Supreme Court says binding arbitration clauses in consumer contracts trump California law

California consumers who are angry about being hit with unexpected fees can be forced to air their complaints individually before an arbitrator rather than in a class-action lawsuit, under a decision handed down Monday by the U.S. Supreme Court.

The justices by a 6-3 vote overturned a state ruling and threw out a class-action lawsuit against DirecTV over its termination fees for customers who canceled its service.

The high court said the Federal Arbitration Act calls for honoring arbitration agreements that are written into company contracts, regardless of whether there are more consumer-friendly protections set by states such as California.

In dissent, Justice Ruth Bader Ginsburg said the ruling acts to “disarm consumers, leaving them without effective access to justice.”

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The decision is consistent with a series of rulings in recent years that have given corporations a legal way to bypass the courts. Company lawyers say arbitration can be a faster, less expensive and fairer way to resolve disputes.

Consumer-rights advocates and plaintiffs lawyers mostly disagree. They say that many consumer complaints, including over unexpected charges and fees, are too small to justify someone going through an arbitration hearing. The DirecTV fee, for example, could be as high as $480. If consumers cannot join a class-action suit, such complaints will go unheard, advocates say.

“This is another troubling day for American consumers who are ripped off by corporate greed and malfeasance, whether it’s a satellite TV system that doesn’t work, unlawful credit card fees or a defective vehicle,” said Harvey Rosenfield, founder of Consumer Watchdog, and one of the lawyers who represented consumers in the litigation. “The Supreme Court has taken away Americans’ only right to obtain justice: their day in court.”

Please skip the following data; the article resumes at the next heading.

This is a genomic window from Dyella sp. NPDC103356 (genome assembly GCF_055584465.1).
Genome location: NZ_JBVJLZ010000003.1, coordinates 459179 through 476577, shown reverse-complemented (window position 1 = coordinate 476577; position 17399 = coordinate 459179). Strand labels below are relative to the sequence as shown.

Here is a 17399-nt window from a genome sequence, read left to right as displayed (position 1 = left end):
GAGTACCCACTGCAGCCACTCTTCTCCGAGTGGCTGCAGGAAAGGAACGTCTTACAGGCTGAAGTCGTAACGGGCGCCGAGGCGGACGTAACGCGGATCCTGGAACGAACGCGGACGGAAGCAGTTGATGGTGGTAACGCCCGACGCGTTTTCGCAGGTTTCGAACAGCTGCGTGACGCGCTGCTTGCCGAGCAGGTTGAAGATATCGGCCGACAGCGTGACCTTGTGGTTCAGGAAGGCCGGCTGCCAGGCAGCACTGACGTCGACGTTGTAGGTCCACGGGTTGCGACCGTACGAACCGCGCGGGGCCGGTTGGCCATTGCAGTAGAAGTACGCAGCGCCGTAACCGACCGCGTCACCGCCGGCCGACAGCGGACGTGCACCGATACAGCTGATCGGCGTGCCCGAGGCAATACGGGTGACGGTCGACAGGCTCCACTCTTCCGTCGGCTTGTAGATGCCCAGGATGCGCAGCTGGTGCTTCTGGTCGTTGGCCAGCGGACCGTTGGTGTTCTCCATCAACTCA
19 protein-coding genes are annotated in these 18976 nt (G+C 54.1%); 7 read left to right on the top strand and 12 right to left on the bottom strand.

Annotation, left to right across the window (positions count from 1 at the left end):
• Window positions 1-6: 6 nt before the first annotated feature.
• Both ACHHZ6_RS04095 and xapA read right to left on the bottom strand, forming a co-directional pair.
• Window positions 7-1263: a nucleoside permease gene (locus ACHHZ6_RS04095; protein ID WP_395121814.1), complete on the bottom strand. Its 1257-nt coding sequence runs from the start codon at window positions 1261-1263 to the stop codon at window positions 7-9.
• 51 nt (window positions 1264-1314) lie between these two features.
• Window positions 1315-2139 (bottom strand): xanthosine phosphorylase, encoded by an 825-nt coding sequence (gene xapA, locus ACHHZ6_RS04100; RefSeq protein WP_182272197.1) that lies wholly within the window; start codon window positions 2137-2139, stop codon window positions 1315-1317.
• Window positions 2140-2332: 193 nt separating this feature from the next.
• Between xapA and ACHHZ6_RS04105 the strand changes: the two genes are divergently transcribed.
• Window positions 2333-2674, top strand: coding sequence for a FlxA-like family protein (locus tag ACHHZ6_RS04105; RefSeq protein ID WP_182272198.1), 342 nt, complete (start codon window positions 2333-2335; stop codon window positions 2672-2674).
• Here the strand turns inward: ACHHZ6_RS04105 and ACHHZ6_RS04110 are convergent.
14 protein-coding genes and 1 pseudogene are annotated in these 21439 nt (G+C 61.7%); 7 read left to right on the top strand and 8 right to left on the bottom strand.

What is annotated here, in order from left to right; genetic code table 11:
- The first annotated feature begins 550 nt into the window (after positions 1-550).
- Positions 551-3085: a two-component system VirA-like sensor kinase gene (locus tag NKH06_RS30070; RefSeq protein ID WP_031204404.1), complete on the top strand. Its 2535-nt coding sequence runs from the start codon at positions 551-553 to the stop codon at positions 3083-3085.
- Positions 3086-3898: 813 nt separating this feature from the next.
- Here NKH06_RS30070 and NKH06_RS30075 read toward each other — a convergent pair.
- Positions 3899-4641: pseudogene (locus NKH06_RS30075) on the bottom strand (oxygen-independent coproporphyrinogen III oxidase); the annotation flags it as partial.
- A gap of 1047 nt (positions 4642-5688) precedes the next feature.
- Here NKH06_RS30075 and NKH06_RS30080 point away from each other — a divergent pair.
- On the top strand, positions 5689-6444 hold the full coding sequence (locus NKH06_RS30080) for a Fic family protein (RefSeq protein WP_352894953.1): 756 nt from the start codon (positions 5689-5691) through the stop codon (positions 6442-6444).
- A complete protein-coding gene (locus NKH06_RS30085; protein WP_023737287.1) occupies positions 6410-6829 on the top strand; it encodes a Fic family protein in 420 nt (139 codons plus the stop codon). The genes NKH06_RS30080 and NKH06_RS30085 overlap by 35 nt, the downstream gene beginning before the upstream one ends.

Cory Andrews, a lawyer for the pro-business Washington Legal Foundation, called the decision a rebuke to the California courts.

“The Supreme Court has once again reiterated its refusal to tolerate state-court hostility to arbitration," Andrews said. "Perhaps with this reversal, California courts will finally receive that message once and for all.”

The DirecTV case began in 2008 when Amy Imburgia filed a class-action suit on behalf of herself and others alleging she was wrongly charged an early termination fee. The company's lawyers pointed to her DirecTV contract, which said disputes will be "resolved only by binding arbitration."

But a judge in Los Angeles and a state appeals court refused to enforce the arbitration clause on the grounds that it was blatantly unfair. California law at that time did not require enforcing "unconscionable" contracts.

The state Supreme Court refused to hear the company's appeal.

The U.S. Supreme Court voted to take up the appeal and ruled for the company in DirecTV vs. Imburgia.

Justice Stephen Breyer, writing for the majority, noted that the high court had already rejected, in a 2011 ruling, the view that Californians could cite their state law to bypass an arbitration agreement.

Because the California judges did not "give due regard to the federal policy favoring arbitration," their decision is reversed, he said. Chief Justice John G. Roberts Jr. and Justices Antonin Scalia, Anthony M. Kennedy, Samuel Alito and Elena Kagan agreed.

There were two written dissents. Justice Clarence Thomas restated his view that that the Federal Arbitration Act applies only in federal court, and not to disputes in a state court.

In a broader dissent, Ginsburg faulted the majority for having "insulated powerful economic interests from liability for violations of consumer-protection laws." She said "take-it-or-leave agreements mandating arbitration" should not be honored as though they were contracts between equals. Justice Sonia Sotomayor joined her dissent.

Twitter: @DavidGSavage

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Copyright © 2016, Los Angeles Times

UPDATE

12:13 p.m.: The article has been updated throughout with additional details, reaction and background.

This article was originally published at 10:01 a.m.

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